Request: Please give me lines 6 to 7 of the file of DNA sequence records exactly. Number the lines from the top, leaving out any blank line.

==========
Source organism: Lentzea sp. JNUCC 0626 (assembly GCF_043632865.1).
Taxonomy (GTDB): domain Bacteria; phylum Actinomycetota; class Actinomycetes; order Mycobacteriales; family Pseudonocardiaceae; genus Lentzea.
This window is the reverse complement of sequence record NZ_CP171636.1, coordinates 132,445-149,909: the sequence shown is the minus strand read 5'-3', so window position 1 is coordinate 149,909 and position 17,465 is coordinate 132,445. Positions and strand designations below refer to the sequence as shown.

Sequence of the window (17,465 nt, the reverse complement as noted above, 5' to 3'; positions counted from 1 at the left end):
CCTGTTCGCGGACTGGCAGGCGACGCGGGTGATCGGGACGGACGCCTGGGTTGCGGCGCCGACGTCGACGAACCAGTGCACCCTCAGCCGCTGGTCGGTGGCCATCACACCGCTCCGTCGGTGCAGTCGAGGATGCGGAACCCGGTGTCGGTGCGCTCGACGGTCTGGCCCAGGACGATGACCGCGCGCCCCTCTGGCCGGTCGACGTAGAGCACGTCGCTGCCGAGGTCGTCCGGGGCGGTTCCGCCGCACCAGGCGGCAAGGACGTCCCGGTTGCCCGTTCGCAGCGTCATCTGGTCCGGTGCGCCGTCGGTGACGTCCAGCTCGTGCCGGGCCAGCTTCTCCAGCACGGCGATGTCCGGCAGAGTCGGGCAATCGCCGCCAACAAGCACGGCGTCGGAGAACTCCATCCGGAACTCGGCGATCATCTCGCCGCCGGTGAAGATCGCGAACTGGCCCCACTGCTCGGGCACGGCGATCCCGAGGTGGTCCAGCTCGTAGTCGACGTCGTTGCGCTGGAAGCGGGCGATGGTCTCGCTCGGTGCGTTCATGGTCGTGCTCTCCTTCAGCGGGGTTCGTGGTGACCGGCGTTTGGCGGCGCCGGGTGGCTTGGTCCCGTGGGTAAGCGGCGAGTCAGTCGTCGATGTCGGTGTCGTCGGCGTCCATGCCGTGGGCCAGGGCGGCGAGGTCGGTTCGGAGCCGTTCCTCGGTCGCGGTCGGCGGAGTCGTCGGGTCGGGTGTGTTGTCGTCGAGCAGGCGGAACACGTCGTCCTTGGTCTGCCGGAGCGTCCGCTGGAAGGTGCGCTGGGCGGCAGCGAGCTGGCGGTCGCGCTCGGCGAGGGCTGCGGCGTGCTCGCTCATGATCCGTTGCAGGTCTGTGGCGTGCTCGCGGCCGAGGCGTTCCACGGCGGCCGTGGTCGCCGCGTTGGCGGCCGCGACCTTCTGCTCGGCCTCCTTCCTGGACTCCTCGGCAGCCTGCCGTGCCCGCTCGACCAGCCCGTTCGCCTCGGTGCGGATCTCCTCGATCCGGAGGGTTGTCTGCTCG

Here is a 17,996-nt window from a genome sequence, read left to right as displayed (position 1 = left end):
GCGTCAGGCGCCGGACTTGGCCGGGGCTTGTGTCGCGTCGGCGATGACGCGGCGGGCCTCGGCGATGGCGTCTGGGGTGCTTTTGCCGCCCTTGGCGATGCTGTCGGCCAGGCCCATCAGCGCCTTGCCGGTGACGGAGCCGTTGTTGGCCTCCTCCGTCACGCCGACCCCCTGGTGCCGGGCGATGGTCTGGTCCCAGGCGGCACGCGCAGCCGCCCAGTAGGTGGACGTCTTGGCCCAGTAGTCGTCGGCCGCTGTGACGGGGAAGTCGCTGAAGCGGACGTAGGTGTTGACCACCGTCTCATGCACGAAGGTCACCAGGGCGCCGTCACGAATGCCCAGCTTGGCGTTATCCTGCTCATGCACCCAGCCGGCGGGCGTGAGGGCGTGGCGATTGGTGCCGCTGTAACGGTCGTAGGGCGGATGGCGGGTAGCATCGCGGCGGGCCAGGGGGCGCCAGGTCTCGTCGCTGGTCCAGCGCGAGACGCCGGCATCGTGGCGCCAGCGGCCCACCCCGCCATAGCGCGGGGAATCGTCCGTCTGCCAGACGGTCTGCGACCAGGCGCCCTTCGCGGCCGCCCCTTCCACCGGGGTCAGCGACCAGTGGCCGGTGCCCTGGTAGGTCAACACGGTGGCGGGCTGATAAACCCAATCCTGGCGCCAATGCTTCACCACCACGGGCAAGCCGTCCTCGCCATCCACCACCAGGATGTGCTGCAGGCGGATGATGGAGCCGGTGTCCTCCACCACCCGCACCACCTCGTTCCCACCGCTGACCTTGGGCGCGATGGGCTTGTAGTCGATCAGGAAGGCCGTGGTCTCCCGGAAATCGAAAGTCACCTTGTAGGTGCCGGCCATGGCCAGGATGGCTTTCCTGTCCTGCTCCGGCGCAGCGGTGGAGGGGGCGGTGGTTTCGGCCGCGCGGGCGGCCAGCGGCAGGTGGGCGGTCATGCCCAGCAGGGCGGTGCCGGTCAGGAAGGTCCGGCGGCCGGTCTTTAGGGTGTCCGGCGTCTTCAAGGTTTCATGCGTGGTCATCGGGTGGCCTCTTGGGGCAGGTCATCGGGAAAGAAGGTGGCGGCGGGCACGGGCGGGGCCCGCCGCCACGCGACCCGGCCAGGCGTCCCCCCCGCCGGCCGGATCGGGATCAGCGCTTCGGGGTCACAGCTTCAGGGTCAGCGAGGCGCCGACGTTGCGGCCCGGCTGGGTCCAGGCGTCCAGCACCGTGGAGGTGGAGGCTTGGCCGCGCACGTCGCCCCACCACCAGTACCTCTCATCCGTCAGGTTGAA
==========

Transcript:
Here is a 17,996-nt window from a genome sequence, read left to right as displayed (position 1 = left end):
GCGTCAGGCGCCGGACTTGGCCGGGGCTTGTGTCGCGTCGGCGATGACGCGGCGGGCCTCGGCGATGGCGTCTGGGGTGCTTTTGCCGCCCTTGGCGATGCTGTCGGCCAGGCCCATCAGCGCCTTGCCGGTGACGGAGCCGTTGTTGGCCTCCTCCGTCACGCCGACCCCCTGGTGCCGGGCGATGGTCTGGTCCCAGGCGGCACGCGCAGCCGCCCAGTAGGTGGACGTCTTGGCCCAGTAGTCGTCGGCCGCTGTGACGGGGAAGTCGCTGAAGCGGACGTAGGTGTTGACCACCGTCTCATGCACGAAGGTCACCAGGGCGCCGTCACGAATGCCCAGCTTGGCGTTATCCTGCTCATGCACCCAGCCGGCGGGCGTGAGGGCGTGGCGATTGGTGCCGCTGTAACGGTCGTAGGGCGGATGGCGGGTAGCATCGCGGCGGGCCAGGGGGCGCCAGGTCTCGTCGCTGGTCCAGCGCGAGACGCCGGCATCGTGGCGCCAGCGGCCCACCCCGCCATAGCGCGGGGAATCGTCCGTCTGCCAGACGGTCTGCGACCAGGCGCCCTTCGCGGCCGCCCCTTCCACCGGGGTCAGCGACCAGTGGCCGGTGCCCTGGTAGGTCAACACGGTGGCGGGCTGATAAACCCAATCCTGGCGCCAATGCTTCACCACCACGGGCAAGCCGTCCTCGCCATCCACCACCAGGATGTGCTGCAGGCGGATGATGGAGCCGGTGTCCTCCACCACCCGCACCACCTCGTTCCCACCGCTGACCTTGGGCGCGATGGGCTTGTAGTCGATCAGGAAGGCCGTGGTCTCCCGGAAATCGAAAGTCACCTTGTAGGTGCCGGCCATGGCCAGGATGGCTTTCCTGTCCTGCTCCGGCGCAGCGGTGGAGGGGGCGGTGGTTTCGGCCGCGCGGGCGGCCAGCGGCAGGTGGGCGGTCATGCCCAGCAGGGCGGTGCCGGTCAGGAAGGTCCGGCGGCCGGTCTTTAGGGTGTCCGGCGTCTTCAAGGTTTCATGCGTGGTCATCGGGTGGCCTCTTGGGGCAGGTCATCGGGAAAGAAGGTGGCGGCGGGCACGGGCGGGGCCCGCCGCCACGCGACCCGGCCAGGCGTCCCCCCCGCCGGCCGGATCGGGATCAGCGCTTCGGGGTCACAGCTTCAGGGTCAGCGAGGCGCCGACGTTGCGGCCCGGCTGGGTCCAGGCGTCCAGCACCGTGGAGGTGGAGGCTTGGCCGCGCACGTCGCCCCACCACCAGTACCTCTCATCCGTCAGGTTGAA